Proximity’s philosophy is based on immediacy in everything we do: the way we manage clients, the way we manage teams, and the way we think about our campaigns. The closer you can get to the people you want consuming your content, the greater your odds of creating something that they not only want to consume, but will even share and talk about with other people. Our value proposition comes from this more human perspective, and is based on being able to increase the value of the relationship between people and brands, making brands more relevant and entertaining for people and turning people into individuals with their own names for the brands. This is what we call data-driven creativity.
We also believe that strategy and creativity are two parts of a single process, so our planners are creative and our creatives work well on the strategic level. In addition, we don’t believe in the typical structure of fixed partnerships, and we adapt the team to the project rather than vice versa. At the level of process, we believe that in terms of creativity, good is the enemy of great, and we always strive to achieve something great.
What is the work you’ve done as a creative or creative director you’re proudest of?
I had fun and learned a lot creating a campaign called The Great Escape. It was for a brand of experience packages that were marketed in little boxes (Bongo), and the idea consisted of recreating an escape “from prison” – only in this case, the prison was your office on Friday afternoon. We literally locked up 70 people in the Barcelona World Trade Center (they were volunteers), and we played the typical dirty tricks on them that keep you from leaving work on a Friday afternoon (doing inventory, meetings with your boss, etc.). Each challenge that was overcome gave you a number to the code to unlock the door, and the first person to get the code was the first to escape and won a surprise weekend experience. We essentially made a reality show in real time with very limited resources, and it truly was a lot of fun.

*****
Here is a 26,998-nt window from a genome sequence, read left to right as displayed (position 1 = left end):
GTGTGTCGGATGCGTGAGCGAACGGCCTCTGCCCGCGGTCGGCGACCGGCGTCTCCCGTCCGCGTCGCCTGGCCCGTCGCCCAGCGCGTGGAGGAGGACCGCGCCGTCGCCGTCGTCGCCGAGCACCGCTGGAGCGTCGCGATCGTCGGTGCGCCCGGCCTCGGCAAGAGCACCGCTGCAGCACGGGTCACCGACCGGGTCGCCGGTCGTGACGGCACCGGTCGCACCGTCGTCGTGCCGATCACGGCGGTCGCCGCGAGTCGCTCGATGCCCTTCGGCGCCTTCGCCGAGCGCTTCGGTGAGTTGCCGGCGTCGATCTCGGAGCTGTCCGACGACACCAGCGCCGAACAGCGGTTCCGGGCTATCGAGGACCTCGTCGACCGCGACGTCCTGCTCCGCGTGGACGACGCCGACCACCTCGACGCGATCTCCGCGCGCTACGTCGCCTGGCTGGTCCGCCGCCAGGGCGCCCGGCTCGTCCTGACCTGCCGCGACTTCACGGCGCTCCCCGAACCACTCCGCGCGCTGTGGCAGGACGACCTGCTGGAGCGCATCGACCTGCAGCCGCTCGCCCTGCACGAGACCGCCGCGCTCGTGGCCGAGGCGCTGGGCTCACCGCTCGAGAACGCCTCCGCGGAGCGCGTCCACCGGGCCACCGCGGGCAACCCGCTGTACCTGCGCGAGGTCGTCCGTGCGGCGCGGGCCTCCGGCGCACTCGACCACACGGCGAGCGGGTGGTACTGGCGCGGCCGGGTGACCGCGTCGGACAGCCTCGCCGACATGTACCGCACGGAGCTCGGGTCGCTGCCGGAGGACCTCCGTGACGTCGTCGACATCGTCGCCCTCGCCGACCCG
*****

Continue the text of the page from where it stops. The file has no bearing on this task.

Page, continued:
One of the most-noted commercials last year, and one that you were involved in as creative director, was Audi’s “The Doll That Chose to Drive.” Can you tell us a bit about that? How did it come about?
This project was the result of more than a year’s worth of work between client and agency, and the campaign was created with the goal of strengthening Audi’s most emotional values. Analyzing those values, we found the Audi brand promotes and implements a socially egalitarian model, but this had never been explicitly communicated (for example, the first woman to achieve a victory in the World Rally Championship, Michèle Mouton, drove an Audi Quattro Sport).
We decided to focus on this aspect of Audi’s values, since it is socially relevant, and launched an unheard-of message within the automotive industry. The first thing we did was analyze the accepted preconceptions in the automotive world in terms of equality. We analyzed the roles that had historically been given to men and women as far as cars and the automotive world is concerned, and reached a clear conclusion: men were the drivers, and women the passengers. Why not change that? In trying to figure out how to achieve this change, we pinpointed childhood as the starting point for the assumption that cars are for boys and dolls are for girls. This preconception stays with us throughout our lives.
So we decided to tell the story of how a brave doll decided to cross the pink aisle to fulfill her dream: driving. A film for all audiences with an important social message that, as of today, has been viewed by more than 25 million people worldwide.
Digital, too, is very much a boys’ arena, it would appear. (Perhaps I’m wrong, but the only other woman we have had as a digital judge over the past years was Fernanda Romano.) Have you encountered any difficulties in this rather male domain?
The gender gap in the world of advertising creatives is nothing new, but if we look at the world of digital creatives I think it’s a little bit better, primarily because we digital creatives are usually somewhat younger. But it’s still a very subtle improvement. In an industry like ours – that brags about being innovative and setting trends – the gender problem is obvious and well-known. At present, only 16% of creative directors are women (in 2015 it was 3%), a disgraceful number that increases slightly if we look at lower-level positions, where 11% of copywriters are women and 9.6% of art directors. The numbers speak for themselves: we work in a conservative and discriminatory industry that, at the level of equality, has barely progressed since the 50s.
In my case, my gender has not been an issue in the development of my career, but of course being a woman has meant, and still means, additional effort.